“Being able to explore these complex issues with a diverse group of experienced professionals will enable me to understand inequalities better and apply that understanding to my work,” said Anjali Sarker, Atlantic Fellow for Social and Economci Equity at the International Ineqaulities Institute and who is currently leading a project to bring digital financial services to the doorsteps of one million rural women in Bangladesh.

The Fellows programmes are an intentional effort to bring together mid-career individuals from diverse professions, backgrounds and areas of expertise to learn from one another, find solutions to pressing problems, and achieve demonstrable impact.

“The Atlantic Fellows programs, with support from the Atlantic Institute, give these leaders the experience, resources and networks to accelerate their work,” said Oechsli.

 

The Fellows programmes include:

·         Atlantic Fellows for Equity in Brain Health based at The Global Brain Health Institute at Trinity College Dublin and the University of California, San Francisco

·         Atlantic Fellows for Health Equity in Southeast Asia based at The Equity Initiative at the China Medical Board in Bangkok

·         Atlantic Fellows for Social and Economic Equity based at the International Inequality Institute at the London School of Economics and Political Science

·         Atlantic Fellows for Health Equity in South Africa based at TEKANO

·         Atlantic Fellows for Social Equity based at The University of Melbourne

·         Atlantic Fellows for Racial Equity based at Columbia University in New York City and the Nelson Mandela Foundation in Johannesburg

·         Atlantic Fellows for Health Equity based at the George Washington University Health Workforce Institute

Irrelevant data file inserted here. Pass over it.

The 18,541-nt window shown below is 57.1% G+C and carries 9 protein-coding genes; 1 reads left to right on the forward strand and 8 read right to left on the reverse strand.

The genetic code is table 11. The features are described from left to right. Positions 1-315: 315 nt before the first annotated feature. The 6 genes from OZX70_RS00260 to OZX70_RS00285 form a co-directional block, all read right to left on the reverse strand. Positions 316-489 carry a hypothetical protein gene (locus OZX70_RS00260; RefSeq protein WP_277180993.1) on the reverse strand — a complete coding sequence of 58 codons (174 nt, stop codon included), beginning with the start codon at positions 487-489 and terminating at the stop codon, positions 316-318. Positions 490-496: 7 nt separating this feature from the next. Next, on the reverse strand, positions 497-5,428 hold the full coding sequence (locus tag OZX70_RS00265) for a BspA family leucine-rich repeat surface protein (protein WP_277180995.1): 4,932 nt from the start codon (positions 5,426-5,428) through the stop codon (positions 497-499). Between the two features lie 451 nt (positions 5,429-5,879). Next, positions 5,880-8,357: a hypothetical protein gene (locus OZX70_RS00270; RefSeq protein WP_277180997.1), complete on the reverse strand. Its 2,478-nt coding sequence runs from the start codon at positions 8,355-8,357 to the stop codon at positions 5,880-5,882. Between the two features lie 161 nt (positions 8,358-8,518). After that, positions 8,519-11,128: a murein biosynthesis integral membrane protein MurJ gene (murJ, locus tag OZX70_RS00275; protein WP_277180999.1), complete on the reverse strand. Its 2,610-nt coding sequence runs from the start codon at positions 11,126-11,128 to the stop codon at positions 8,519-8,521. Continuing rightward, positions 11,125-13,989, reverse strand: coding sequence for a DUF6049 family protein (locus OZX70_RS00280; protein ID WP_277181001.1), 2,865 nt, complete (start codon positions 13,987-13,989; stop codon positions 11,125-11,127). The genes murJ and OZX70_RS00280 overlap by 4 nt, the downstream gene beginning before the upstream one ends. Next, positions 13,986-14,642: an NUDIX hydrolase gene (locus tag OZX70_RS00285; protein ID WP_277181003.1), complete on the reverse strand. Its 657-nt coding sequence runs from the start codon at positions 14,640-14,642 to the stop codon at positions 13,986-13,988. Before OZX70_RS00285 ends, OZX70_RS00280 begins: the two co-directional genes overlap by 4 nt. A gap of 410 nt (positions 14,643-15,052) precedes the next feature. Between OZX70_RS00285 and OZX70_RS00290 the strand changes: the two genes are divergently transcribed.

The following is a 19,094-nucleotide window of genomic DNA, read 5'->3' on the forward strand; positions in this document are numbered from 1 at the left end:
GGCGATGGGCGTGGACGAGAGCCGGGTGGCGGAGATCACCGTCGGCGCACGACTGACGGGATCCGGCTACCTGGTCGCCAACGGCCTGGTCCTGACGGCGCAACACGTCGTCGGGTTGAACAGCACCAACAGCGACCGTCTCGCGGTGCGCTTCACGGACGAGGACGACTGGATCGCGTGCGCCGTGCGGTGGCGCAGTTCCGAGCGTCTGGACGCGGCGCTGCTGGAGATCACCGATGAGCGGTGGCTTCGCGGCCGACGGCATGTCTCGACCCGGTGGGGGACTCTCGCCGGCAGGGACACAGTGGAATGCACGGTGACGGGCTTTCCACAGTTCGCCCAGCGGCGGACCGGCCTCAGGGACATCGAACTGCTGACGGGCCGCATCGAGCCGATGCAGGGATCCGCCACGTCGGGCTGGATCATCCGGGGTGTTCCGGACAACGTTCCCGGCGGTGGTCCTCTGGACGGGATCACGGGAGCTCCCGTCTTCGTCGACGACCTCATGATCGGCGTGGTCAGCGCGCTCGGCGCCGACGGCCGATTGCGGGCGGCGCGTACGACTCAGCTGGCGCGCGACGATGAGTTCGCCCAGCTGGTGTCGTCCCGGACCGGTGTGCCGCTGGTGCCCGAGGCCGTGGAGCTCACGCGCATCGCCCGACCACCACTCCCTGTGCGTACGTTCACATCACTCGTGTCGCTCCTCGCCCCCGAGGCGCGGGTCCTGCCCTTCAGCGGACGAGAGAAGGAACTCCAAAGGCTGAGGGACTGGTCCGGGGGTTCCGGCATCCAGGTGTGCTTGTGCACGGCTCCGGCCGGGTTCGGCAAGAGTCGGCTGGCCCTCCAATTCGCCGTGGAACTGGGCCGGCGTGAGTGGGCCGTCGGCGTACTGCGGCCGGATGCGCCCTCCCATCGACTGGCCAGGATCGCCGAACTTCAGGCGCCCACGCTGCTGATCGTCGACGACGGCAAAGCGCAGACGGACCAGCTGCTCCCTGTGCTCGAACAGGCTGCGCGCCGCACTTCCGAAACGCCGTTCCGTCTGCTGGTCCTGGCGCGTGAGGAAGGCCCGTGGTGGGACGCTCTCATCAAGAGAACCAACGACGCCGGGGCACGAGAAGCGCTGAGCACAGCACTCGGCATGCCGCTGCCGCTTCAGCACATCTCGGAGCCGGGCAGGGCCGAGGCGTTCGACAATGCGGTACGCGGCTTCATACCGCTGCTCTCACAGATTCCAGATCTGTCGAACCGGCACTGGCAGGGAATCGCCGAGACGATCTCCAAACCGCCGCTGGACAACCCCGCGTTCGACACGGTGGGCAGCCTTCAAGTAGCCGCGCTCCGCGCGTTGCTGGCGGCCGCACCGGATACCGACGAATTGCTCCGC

The Atlantic Philanthropies launched the first Atlantic Fellows programme in 2015 and the seventh Fellows programme in 2018, with 267 Fellows participating around the world. The full list of programmes and Fellows can be found here.

The Atlantic Institute, based at Rhodes Trust in Oxford, England, brings together Atlantic Fellows across all disciplines and borders and provides a lifelong resource for collaboration among all Atlantic Fellows, so they can continue to find solutions for global problems.

 

About the Atlantic Fellows programme

The Atlantic Fellows programme empowers catalytic communities of emerging leaders to advance fairer, healthier and more inclusive societies. The Atlantic Fellows programme is funded by The Atlantic Philanthropies, which have committed over $660 million, alongside other partner organizations and governments, to support the work of the global network of thousands of Atlantic Fellows over the next two decades, and beyond. Learn more at www.atlanticfellows.org.

About the Atlantic Institute

The Atlantic Institute provides resources and opportunities for the Fellows to connect, learn and work together to amplify their influence and impact. Learn more at www.atlanticfellows.org/atlantic-institute.

About the Atlantic Philanthropies

Over 35 years, Atlantic has made grants totaling more than $8 billion to advance opportunity, equity and human dignity. After establishing Atlantic in 1982, Chuck Feeney quietly devoted his wealth to the service of humanity. In keeping with Mr. Feeney’s “Giving While Living” big bet philosophy, Atlantic has invested in systemic change to accelerate lasting improvements for people in Australia, Bermuda, Cuba, Northern Ireland, the Republic of Ireland, South Africa, the United States and Vietnam. Atlantic committed its final grants in 2016 and will conclude operations by 2020. Learn more at www.atlanticphilanthropies.org.